Renewable Diesel Maker Neste Teams with Boeing

Neste_logo_pmsA leading producer of renewable diesel is teaming up with the world’s largest aircraft manufacturer to move forward the green fuel for aviation. This news release from Neste says it and Boeing will work toward American Society for Testing and Materials (ASTM) fuel standard approval allowing the commercial use of high freezing point renewable aviation fuel by airlines.

Neste anticipates that its high-quality renewable aviation fuel could help the aviation industry to achieve its greenhouse gas saving targets: carbon-neutral growth from 2020 and a net reduction in carbon emissions of 50% by 2050 compared to 2005.

“Airlines and airplane manufacturers are undertaking several initiatives to lower the industry’s carbon footprint, and renewable aviation fuel will be a key part of their long-term environmental solution,” says Kaisa Hietala, Neste’s Executive Vice President of Renewable Products. “We are very excited to work with Boeing, in order to help create a commercially viable market for renewable aviation fuels”.

“Boeing is proud to collaborate with Neste, a global leader in renewable fuel production, to meet our shared goals of expanding the supply and reducing the cost of sustainable aviation biofuel,” says Julie Felgar, Boeing Commercial Airplanes’ Managing Director of Environmental Strategy & Integration. “The aviation industry is committed to making air travel more sustainable.”

In 2014, Boeing successfully tested Neste’s renewable aviation fuel in a 15% blend with petroleum jet fuel in the Boeing ecoDemonstrator 787, a test airplane that assesses technologies that can reduce aviation’s environmental footprint. The 787 made an initial flight with this biofuel blend in one engine, followed by several flights with the biofuel blend in both engines. Based on its test flights, Boeing reported that “the airplane performed as designed with the renewable jet blend, just as it does with conventional jet fuel”.

Texas A&M Developing Biofuel, Forage Crop

jessupamResearchers at Texas A&M University are developing a crop that will double as a bioenergy and livestock forage source. This news release from the school says Dr. Russ Jessup, a Texas A&M AgriLife Research perennial grass breeder in College Station, is introducing a new biofuel-biomass feedstock hybrid that is a hybrid “similar to seedless watermelons, seedless grapes and other sterile triploid crops.”

Jessup is utilizing two grass species: pearl millet, a grain crop, and Napier grass, which is a very high-biomass crop that can be crossed to make progeny that are sterile triploids in the field.

“This is a dual-use crop with a low seed cost, high yield potential and quality perennial biomass suitable for both forage and dedicated biofuels,” he said. “So in light of current downtrends in oil prices, this crop can stand on its own as a forage crop in the interim, until that reverses.”

As a high-quality forage crop, Jessup said, it is sterile in the field but has seeded parents, unlike sugarcane that has to be planted from stocks.

To produce this hybrid he started with the larger seeded but shorter pearl millet to give it quality, large seeds and drought tolerance. Pearl millet is native to Africa and can be more drought tolerant than even sorghum, he said.

Then he crossed it with Napier grass, a closely related cousin of pearl millet that is grown in Africa for cut-and-carry silage and high biomass fodder.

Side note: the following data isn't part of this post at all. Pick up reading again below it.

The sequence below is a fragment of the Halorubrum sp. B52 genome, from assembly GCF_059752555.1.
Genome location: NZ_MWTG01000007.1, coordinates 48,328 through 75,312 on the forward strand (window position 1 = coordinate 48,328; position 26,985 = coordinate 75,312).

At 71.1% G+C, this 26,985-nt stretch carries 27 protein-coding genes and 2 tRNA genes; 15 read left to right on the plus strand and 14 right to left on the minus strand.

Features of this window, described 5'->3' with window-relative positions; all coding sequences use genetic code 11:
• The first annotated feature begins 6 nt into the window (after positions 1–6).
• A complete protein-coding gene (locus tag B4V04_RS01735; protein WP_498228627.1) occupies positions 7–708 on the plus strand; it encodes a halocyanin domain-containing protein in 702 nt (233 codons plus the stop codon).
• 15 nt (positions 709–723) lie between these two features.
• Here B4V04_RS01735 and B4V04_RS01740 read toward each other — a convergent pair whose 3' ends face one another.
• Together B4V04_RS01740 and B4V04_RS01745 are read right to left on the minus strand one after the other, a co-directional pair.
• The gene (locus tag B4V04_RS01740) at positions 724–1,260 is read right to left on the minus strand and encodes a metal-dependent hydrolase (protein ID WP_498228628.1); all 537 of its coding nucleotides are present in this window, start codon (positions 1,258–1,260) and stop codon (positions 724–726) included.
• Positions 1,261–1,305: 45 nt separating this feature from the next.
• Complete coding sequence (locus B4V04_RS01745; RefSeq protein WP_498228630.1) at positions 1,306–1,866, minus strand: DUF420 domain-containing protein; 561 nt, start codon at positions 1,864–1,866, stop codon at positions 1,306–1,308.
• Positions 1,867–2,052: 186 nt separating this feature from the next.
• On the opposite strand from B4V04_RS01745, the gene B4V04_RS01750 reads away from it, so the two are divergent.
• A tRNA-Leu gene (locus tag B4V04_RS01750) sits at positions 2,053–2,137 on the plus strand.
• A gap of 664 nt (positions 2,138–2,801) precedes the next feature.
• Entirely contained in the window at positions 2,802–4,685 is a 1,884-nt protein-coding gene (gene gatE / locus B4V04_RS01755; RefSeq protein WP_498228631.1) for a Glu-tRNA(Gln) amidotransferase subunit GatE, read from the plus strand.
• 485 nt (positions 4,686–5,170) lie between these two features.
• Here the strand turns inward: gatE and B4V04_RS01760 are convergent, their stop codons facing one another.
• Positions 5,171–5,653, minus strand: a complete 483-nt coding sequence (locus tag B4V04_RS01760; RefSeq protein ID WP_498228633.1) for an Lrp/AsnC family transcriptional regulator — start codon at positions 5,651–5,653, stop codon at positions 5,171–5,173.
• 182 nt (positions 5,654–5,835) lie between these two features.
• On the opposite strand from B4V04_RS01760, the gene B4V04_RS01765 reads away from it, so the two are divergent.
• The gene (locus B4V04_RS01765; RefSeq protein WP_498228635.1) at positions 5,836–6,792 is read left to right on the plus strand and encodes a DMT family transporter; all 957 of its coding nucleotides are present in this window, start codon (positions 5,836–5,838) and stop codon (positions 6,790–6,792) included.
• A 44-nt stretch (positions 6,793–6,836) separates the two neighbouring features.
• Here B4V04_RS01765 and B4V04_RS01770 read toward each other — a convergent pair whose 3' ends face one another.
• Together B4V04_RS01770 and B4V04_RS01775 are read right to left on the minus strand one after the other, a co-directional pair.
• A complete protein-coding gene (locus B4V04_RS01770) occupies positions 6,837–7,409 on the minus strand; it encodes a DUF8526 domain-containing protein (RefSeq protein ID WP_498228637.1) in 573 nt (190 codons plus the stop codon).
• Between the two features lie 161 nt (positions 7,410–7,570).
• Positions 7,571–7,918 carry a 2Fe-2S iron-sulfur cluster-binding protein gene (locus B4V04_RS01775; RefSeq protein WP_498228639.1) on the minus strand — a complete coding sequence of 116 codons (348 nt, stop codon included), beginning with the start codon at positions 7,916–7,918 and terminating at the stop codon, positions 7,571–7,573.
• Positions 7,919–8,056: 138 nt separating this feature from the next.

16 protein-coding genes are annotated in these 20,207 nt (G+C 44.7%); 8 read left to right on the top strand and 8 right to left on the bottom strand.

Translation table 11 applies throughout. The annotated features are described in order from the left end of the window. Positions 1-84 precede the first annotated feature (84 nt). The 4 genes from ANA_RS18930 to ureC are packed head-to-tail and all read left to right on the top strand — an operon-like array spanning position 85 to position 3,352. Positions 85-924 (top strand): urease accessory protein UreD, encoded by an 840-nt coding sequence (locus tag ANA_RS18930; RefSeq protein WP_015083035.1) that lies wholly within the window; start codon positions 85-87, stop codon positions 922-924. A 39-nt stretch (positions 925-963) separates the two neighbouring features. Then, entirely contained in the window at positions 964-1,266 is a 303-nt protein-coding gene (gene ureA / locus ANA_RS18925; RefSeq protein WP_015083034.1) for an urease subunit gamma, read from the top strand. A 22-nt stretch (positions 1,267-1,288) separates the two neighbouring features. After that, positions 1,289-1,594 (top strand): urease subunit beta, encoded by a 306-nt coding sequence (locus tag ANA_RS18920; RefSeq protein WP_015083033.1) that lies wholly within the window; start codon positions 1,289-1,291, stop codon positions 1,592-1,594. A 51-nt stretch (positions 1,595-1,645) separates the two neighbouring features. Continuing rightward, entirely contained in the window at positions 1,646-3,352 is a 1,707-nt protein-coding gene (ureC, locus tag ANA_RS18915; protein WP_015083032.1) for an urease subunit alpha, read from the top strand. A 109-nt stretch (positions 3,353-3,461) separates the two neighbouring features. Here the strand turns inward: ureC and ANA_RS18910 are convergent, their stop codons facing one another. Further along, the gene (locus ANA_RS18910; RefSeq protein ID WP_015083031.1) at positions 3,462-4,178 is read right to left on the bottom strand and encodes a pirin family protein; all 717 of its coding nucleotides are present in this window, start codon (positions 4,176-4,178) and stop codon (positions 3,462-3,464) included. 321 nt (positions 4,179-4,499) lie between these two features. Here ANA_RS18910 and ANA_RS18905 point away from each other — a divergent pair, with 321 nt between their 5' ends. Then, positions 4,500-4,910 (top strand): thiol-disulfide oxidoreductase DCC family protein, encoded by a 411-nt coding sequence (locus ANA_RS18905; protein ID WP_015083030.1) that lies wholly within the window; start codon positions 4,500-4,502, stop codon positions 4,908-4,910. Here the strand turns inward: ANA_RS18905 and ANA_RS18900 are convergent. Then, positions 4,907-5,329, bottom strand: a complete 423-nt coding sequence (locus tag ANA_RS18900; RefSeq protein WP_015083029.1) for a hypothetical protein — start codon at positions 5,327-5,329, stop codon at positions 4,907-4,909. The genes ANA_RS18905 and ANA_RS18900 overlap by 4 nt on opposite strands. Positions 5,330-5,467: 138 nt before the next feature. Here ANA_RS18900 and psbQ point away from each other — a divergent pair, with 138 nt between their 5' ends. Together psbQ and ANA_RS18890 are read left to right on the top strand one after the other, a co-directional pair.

“You can cross these two species and get ample seed off of the pearl millet parent,” Jessup said.

Canadian Province Puts in More Biomass Burners

canada flagThe government of a Canadian province is putting in more biomass burners at government facilities. This article from The Guardian says Prince Edward Island will have seven more biomass installations to go along with the 13 already in place at government properties.

“Biomass heat is a local, renewable, carbon neutral resource, and government is leading the way for biomass heat,” said [Energy Minister Paula Biggar].

Prince Edward Island’s total energy mix is made up of approximately 10 per cent biomass energy.

Biggar says Island biomass installations have displaced 2.4 million litres of fuel oil, which resulted in a reduction of 6,500 tonnes of greenhouse gas and cost-savings of more than $200,000 since 2012.

The installations planned for 2016 could result in a further reduction of 2.6 million litres of fuel oil and 7,200 tonnes of green house gas, per year.

One tonne of biomass chips can produce up to four megawatt hours of heat, which displaces approximately 580 litres of fuel oil.

The biomass is harvested through selective thinning of forests.

Gevo, ValvTect Bring Isobutanol to Marinas

gevoAfter September’s announcement that Gevo would be selling isoubutanol for boats on a lake in Missouri, Gevo now says it will collaborate with marine fuel additive supplier ValvTect to bring the renewable fuel to ValvTect branded marinas.

With a distribution network of over 700 marinas, believed to represent more than half of the marinas in the U.S., this collaboration provides Gevo with access to marinas that currently utilize ValvTect additives. In addition, this partnership is expected to open the door for Gevo and ValvTect to continue the expansion into additional marinas, which will look to provide high-performance gasoline blends comprising Gevo’s renewable isobutanol and ValvTect’s additives.

Gevo’s announcement comes after a series of tests were run using clear (ethanol-free) gasoline that was combined with 16 percent isobutanol and ValvTect’s marine fuel additive. The results proved the compatibility of the combination.

When used in marine fuel, the tests indicate that Gevo’s isobutanol provides higher energy content than ethanol blends, prevents moisture absorption and phase separation and reduces engine corrosion. In addition, Gevo’s isobutanol was recently endorsed by the National Marine Manufacturers Association (NMMA). ValvTect marine fuel additives are formulated to improve fuel quality, enhance engine performance and extend engine life.